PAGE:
Monday, August 31, 2015

NEEDS VS. WANTS


I had made a welded chain lamp about a year ago while building at Salvage One.
 Once I finished the lamp, I put it on the floor for sale, and when I returned the following week, that little gem was gone.
 I posted a photo of it on Pinterest and it's been re-pinned quite a few times.
Sometimes at work we get so caught up in paying projects that you thirst to do something creative like a junkie thirsts for a fix,
 We had an empty day last week, so I decided to re visit the welded chain lamp.
The concept didn't change, but the quality sure did.
 I've always been a sworn enemy of repetition, but the way I justified doing something I had already done, was by telling myself that I never got to spend any time with the first welded chain lamp.
 When I put that lamp on the floor for sale, the fucking welds were still hot, and then it was gone.
This lamp is for me. I need another lamp like I need another pair of jeans, but it has a value to me that doesn't entail a dollar amount.
 I will most likely make a couple more to put on our Etsy shop closer to the Holidays, and then turn the page.
 The second photo was a job for a client that consisted of steel railings, glass and steel partitions, and rift cut red oak floor to ceiling balusters.
 That project was a departure for us in the sense that we nailed the gap between rustic and modern.
The way me and Zack operate is like a game of chess. The goal is to stay one move ahead of the others, but the difference is that we're both going for the same kings throat.
 We've created a comfort zone in reference to our style, and this project nudged us outside that zone.
When you build something in a more commercial setting, you may have hundreds if not thousands of people either walk by or utilize a space or a piece that you've created. Their time in the environment you created is limited. When you build in someones home, it's the same mother fuckers, day in and day out that are exposed to your work, so your shit has got to be tight.
 There are only 2 simple factors that dictate the outcome of a project...time and money.
Unfortunately, these days, nobody wants to spend any money and they want their job done in a day.
 It always blows my fucking mind where people want to cut corners.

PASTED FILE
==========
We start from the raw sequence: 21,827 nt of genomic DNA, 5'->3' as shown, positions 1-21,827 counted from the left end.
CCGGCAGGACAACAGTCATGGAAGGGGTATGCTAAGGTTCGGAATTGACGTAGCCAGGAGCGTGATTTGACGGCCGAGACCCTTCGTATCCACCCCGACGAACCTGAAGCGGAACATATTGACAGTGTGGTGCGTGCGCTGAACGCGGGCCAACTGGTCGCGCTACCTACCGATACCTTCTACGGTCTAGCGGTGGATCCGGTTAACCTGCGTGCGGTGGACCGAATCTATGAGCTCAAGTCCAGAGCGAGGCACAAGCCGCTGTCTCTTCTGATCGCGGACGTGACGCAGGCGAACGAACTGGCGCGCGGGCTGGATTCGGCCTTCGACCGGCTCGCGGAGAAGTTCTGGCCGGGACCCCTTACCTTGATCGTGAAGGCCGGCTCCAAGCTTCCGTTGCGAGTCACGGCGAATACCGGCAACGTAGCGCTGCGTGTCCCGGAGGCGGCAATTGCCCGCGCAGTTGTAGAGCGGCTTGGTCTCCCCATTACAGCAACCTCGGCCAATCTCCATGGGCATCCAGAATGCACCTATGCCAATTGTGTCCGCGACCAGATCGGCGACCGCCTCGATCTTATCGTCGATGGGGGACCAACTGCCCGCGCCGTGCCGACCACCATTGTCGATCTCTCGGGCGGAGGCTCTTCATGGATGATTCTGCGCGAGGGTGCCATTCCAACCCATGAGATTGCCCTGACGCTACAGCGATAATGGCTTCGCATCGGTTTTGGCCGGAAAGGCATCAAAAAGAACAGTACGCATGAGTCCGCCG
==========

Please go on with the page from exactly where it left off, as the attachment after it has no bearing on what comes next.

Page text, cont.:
Someone will go buy a $3000 computer, and want to set it up on a $400 desk. It doesn't make sense to me. Somewhere down the road of life, the lines between what you want vs. what you can afford have gotten blurred.
 Recently, there was an event where someone wanted to use a bunch of our furniture, but here's the kicker...they thought they were so fucking important on the tree of life, that they shouldn't have to PAY us to use OUR furniture. Needless to say, they got nothing, but we deal with personalities like that almost daily.
 Another good one is the people that want to know the material cost. Here's the deal....the material cost of a project doesn't mean shit to you. You could have a gigantic pile of wood and steel,but without us turning it into something beautiful, well, you'd be the proud owner of a pile of wood and steel.
 I've never walked into Macy's to purchase a pair of pants and asked "how many yards of denim were used to make these, and how much was the denim per yard, and how much was the thread, and how much were the buttons and rivets, etc". That would just be ridiculous right?
 Trust me, when you want something custom built, the math has been done for you. If we screw up the math, we eat shit, and we're not in the shit eating business.
 I don't mean to come across as "dicky", but we're in this constant state of negotiation and price justification, and most of the time it's with people that have money to burn!
 Photo 2....that guy...fucking regular working guy. He wanted something done, he had a vision, wanted us to do our thing, got a price, and didn't blink an eye. The only question he asked is "when can you start?"
 Then, you get the guy who's company has 9 locations, 102 employees, drives to your meeting in a $150k car, and wants to kick you in the balls over $100.
 Zack usually takes the lead in these negotiation situations. He is very professional in dealing with these types of clients where as I want to jump on the table and scream "FUCK YOU!!!!!" in their faces. There's been situations where Zack is thinking in his head "don't speak Brian, please don't speak, pleeeease do not say a word....please god, do not let this man say anything" and he's thinking it so strongly that I can hear him.
 Whew! glad to get that off my chest.
It all boils down to needs vs. wants.
 We don't provide people with anything they NEED in order to survive. We provide people with things they WANT.
 My advice to customers of any kind is handle your needs and never make a concession on your wants.

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